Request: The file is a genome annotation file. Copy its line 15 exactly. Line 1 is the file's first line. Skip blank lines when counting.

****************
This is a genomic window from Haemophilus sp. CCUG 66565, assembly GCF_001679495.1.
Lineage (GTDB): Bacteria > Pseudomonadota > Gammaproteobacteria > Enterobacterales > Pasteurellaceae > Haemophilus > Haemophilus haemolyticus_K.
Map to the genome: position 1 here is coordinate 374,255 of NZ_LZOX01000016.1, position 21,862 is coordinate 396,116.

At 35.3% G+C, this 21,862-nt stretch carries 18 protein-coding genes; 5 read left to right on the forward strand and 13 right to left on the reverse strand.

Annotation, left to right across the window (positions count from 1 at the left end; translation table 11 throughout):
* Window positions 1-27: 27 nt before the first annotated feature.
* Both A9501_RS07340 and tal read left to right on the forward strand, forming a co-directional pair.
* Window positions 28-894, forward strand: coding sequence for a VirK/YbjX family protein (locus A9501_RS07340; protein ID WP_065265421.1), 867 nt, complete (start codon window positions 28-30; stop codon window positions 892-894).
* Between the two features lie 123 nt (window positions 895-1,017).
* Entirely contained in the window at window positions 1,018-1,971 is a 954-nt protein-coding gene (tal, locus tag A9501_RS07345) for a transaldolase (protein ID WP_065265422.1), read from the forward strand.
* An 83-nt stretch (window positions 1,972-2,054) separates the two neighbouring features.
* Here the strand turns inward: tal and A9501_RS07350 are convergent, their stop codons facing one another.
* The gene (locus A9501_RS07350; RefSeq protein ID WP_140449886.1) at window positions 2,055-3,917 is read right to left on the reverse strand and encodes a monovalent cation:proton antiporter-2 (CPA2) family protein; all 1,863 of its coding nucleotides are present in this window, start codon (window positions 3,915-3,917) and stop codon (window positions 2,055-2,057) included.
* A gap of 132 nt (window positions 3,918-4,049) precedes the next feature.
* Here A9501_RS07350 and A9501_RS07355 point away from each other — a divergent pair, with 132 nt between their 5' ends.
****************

* Here A9501_RS07350 and A9501_RS07355 point away from each other — a divergent pair, with 132 nt between their 5' ends.